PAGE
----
In a podcast interview with Rappler, Philippine Drug Enforcement Agency spokesperson Director Derrick Arnold Carreon explained that these syndicates sometimes court women online and offer them marriages “with the prospect na guminhawa nang konti ang buhay mo (of a better life).”
He added that usual targets of human trafficking syndicates are those who “are in a state of need.” They “are offered an opportunity to either travel abroad” or are offered “employment abroad” but “with no clear details.”
Ople added that syndicates usually use recruiters based in the community, often relatives, to gain the trust of a prospective victim. She added that solo parents are especially targeted.
The date of travel promised to the victims are often too soon, so the recruiters “don’t leave time for the family to decide.”
No to illegal recruiters
The government warns: No matter how desperate, workers shouldn’t accept job offers from unlicensed recruiters. (READ: Illegal recruiters are ‘fast for all the wrong reasons.’ – POEA)
The promises made by illegal recruiters of fast-tracked job placements abroad are deceptive for they can only secure travel and not much else – not even a job. (LISTEN: PODCAST: Ethical recruitment of OFWs)
Active job orders from destination countries of OFWs are coursed through the Philippine Overseas Employment Administration (POEA), which releases an overseas employment certificate (OEC) based on the legitimacy of the recruitment and the job (see the process below):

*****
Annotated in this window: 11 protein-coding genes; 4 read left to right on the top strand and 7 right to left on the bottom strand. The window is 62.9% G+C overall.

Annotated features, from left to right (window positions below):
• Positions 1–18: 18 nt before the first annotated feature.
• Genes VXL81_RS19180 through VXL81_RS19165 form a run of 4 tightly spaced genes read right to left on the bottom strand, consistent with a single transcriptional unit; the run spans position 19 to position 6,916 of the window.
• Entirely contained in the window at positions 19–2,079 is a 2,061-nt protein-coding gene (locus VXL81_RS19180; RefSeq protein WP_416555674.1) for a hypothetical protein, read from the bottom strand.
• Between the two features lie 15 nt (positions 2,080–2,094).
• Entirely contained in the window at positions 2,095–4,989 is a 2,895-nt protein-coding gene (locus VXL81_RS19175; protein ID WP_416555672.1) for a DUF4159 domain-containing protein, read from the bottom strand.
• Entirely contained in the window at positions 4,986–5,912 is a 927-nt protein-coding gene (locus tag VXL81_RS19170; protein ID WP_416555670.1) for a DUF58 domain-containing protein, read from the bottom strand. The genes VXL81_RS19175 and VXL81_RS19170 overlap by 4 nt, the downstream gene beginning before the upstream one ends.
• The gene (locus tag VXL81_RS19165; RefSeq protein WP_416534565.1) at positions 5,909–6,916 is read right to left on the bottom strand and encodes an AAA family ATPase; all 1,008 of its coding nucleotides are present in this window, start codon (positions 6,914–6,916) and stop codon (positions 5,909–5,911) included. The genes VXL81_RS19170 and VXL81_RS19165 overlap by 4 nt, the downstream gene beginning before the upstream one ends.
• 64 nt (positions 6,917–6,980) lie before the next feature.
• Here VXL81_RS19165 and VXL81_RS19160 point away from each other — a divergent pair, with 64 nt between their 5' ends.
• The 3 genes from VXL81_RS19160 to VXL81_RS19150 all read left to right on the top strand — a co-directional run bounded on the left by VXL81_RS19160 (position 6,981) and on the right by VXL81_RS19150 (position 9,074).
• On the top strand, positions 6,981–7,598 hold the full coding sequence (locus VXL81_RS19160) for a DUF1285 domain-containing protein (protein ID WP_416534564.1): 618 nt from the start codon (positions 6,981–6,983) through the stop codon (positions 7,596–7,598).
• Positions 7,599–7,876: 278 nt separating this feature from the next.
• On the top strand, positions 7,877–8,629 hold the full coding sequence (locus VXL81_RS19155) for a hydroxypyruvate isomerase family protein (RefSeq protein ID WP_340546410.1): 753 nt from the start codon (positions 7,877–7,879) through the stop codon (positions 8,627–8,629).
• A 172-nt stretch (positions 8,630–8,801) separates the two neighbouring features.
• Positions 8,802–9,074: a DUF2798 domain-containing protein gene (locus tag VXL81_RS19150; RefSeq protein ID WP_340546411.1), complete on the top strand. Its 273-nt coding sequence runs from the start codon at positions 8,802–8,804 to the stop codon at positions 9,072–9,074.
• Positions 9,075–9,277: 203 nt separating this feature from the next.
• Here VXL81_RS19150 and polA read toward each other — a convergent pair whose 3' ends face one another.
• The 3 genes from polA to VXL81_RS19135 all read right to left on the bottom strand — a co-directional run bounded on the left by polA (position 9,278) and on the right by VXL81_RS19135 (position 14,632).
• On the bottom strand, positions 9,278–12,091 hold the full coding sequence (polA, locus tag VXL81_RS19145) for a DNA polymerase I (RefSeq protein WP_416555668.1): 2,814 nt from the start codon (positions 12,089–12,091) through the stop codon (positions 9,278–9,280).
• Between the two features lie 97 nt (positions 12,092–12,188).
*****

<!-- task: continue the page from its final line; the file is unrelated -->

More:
In Abbie’s case, in addition to being convicted human traffickers, two of the accused were also convicted illegal recruiters under Section 6 of the Migrant Workers Act of 1995.
On top of the Philippine government’s list of illegal recruiters is Isidro Rodriguez, who duped many Filipinos with ghost job offers in the United States.
The POEA has an online database of recruiters with their corresponding statuses, whether they are in good standing, delisted, cancelled, forever banned, inactive, revoked, suspended, or denied renewal.
A free mobile app was developed by the POEA in March 2014 which shows the status of a recruitment agency, active job orders, information about illegal recruitment, and how to identify an illegal recruiter.
Civil society organizations, however, have lamented that the database is belatedly updated and therefore sometimes contains inaccurate information.
While human trafficking within the country also persists, the Philippines has been a source country in cross-border human trafficking operations.
Overseas employment has been the bait by which syndicates prey on many unsuspecting Filipinos, but the dangers that await illegal employment-related migration are overwhelming and at most times irreparable.
The POEA has warned that illegally-recruited migrant workers often end up stranded in foreign lands, forced to work against their will in low-paying jobs, at times in establishments in remote areas that are used as fronts by prostitution rings.
Some illegal recruiters and human traffickers now work with drug traffickers, using unsuspecting recruits as drug couriers.
Unlike Abbie, not all victims of human trafficking are able to escape trafficking operations, much less see their perpetrators brought to justice. – Rappler.com
*The story of Abbie (not her real name) is based on a court document.
**1 Malaysian Ringgit = P12.44